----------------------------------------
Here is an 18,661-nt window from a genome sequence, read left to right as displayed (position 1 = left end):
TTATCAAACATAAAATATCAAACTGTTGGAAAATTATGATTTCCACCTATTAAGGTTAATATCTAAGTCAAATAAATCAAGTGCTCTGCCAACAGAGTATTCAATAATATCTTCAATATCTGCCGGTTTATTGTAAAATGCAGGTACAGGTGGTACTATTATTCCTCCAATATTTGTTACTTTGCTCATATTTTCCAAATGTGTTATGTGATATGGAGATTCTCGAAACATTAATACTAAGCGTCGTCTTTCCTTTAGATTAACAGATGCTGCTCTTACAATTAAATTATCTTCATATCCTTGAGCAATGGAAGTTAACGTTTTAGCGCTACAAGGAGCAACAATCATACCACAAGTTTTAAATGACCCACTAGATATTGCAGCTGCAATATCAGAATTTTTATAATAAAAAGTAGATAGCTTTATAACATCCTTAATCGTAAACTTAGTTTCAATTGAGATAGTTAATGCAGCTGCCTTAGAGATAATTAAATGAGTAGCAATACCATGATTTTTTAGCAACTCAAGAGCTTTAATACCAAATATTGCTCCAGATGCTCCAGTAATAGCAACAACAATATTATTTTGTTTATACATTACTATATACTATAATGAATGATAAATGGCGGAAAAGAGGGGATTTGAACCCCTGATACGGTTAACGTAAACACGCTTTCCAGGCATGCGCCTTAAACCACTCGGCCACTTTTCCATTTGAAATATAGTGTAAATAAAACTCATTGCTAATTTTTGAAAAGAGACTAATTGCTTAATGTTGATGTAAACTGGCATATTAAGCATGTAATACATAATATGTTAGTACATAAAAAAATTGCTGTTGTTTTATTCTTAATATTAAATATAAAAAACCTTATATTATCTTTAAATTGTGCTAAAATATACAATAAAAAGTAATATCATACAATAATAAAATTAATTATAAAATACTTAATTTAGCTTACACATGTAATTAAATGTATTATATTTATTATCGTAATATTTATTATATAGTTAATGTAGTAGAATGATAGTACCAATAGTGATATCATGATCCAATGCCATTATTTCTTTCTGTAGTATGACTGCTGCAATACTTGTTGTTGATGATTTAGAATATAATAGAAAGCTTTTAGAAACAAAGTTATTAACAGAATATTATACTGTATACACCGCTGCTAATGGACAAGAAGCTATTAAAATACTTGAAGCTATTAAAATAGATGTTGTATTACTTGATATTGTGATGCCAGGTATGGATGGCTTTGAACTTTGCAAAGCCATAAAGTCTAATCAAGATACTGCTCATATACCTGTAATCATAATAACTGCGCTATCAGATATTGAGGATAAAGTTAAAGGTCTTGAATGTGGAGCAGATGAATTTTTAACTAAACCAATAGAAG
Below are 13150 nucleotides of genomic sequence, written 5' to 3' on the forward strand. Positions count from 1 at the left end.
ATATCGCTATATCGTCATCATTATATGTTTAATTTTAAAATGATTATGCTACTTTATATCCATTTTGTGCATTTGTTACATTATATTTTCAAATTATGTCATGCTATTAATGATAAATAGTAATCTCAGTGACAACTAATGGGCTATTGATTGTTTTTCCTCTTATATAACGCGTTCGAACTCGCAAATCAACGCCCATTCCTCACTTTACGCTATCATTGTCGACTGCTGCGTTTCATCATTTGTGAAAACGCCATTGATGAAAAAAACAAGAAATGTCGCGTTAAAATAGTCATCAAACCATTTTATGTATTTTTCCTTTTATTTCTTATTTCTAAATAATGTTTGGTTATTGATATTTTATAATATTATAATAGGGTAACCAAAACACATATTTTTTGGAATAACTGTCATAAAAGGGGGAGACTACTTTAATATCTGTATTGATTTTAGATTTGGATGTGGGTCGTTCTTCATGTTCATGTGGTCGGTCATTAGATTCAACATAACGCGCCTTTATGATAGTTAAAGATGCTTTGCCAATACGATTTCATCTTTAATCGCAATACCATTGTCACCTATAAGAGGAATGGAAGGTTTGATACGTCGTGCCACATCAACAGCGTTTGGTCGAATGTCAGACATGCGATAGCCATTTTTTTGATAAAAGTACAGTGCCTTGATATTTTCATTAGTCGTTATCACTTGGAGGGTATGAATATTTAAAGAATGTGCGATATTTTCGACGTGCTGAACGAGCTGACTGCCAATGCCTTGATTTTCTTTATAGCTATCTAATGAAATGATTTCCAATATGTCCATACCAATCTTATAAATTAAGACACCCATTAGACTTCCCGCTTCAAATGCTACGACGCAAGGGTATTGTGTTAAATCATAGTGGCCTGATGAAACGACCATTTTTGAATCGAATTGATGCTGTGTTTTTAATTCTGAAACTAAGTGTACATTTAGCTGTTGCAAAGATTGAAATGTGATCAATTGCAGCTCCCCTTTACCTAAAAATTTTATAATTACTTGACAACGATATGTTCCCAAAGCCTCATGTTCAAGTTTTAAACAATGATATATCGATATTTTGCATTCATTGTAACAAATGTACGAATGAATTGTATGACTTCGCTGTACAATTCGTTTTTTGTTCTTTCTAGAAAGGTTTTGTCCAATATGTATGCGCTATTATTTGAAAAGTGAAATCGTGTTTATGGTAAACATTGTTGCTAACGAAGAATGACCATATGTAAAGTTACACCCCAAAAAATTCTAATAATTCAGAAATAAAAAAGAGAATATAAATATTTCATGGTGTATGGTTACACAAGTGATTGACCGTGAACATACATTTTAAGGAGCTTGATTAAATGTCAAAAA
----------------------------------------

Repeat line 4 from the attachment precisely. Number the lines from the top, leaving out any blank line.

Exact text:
ATATCGCTATATCGTCATCATTATATGTTTAATTTTAAAATGATTATGCTACTTTATATCCATTTTGTGCATTTGTTACATTATATTTTCAAATTATGTCATGCTATTAATGATAAATAGTAATCTCAGTGACAACTAATGGGCTATTGATTGTTTTTCCTCTTATATAACGCGTTCGAACTCGCAAATCAACGCCCATTCCTCACTTTACGCTATCATTGTCGACTGCTGCGTTTCATCATTTGTGAAAACGCCATTGATGAAAAAAACAAGAAATGTCGCGTTAAAATAGTCATCAAACCATTTTATGTATTTTTCCTTTTATTTCTTATTTCTAAATAATGTTTGGTTATTGATATTTTATAATATTATAATAGGGTAACCAAAACACATATTTTTTGGAATAACTGTCATAAAAGGGGGAGACTACTTTAATATCTGTATTGATTTTAGATTTGGATGTGGGTCGTTCTTCATGTTCATGTGGTCGGTCATTAGATTCAACATAACGCGCCTTTATGATAGTTAAAGATGCTTTGCCAATACGATTTCATCTTTAATCGCAATACCATTGTCACCTATAAGAGGAATGGAAGGTTTGATACGTCGTGCCACATCAACAGCGTTTGGTCGAATGTCAGACATGCGATAGCCATTTTTTTGATAAAAGTACAGTGCCTTGATATTTTCATTAGTCGTTATCACTTGGAGGGTATGAATATTTAAAGAATGTGCGATATTTTCGACGTGCTGAACGAGCTGACTGCCAATGCCTTGATTTTCTTTATAGCTATCTAATGAAATGATTTCCAATATGTCCATACCAATCTTATAAATTAAGACACCCATTAGACTTCCCGCTTCAAATGCTACGACGCAAGGGTATTGTGTTAAATCATAGTGGCCTGATGAAACGACCATTTTTGAATCGAATTGATGCTGTGTTTTTAATTCTGAAACTAAGTGTACATTTAGCTGTTGCAAAGATTGAAATGTGATCAATTGCAGCTCCCCTTTACCTAAAAATTTTATAATTACTTGACAACGATATGTTCCCAAAGCCTCATGTTCAAGTTTTAAACAATGATATATCGATATTTTGCATTCATTGTAACAAATGTACGAATGAATTGTATGACTTCGCTGTACAATTCGTTTTTTGTTCTTTCTAGAAAGGTTTTGTCCAATATGTATGCGCTATTATTTGAAAAGTGAAATCGTGTTTATGGTAAACATTGTTGCTAACGAAGAATGACCATATGTAAAGTTACACCCCAAAAAATTCTAATAATTCAGAAATAAAAAAGAGAATATAAATATTTCATGGTGTATGGTTACACAAGTGATTGACCGTGAACATACATTTTAAGGAGCTTGATTAAATGTCAAAAA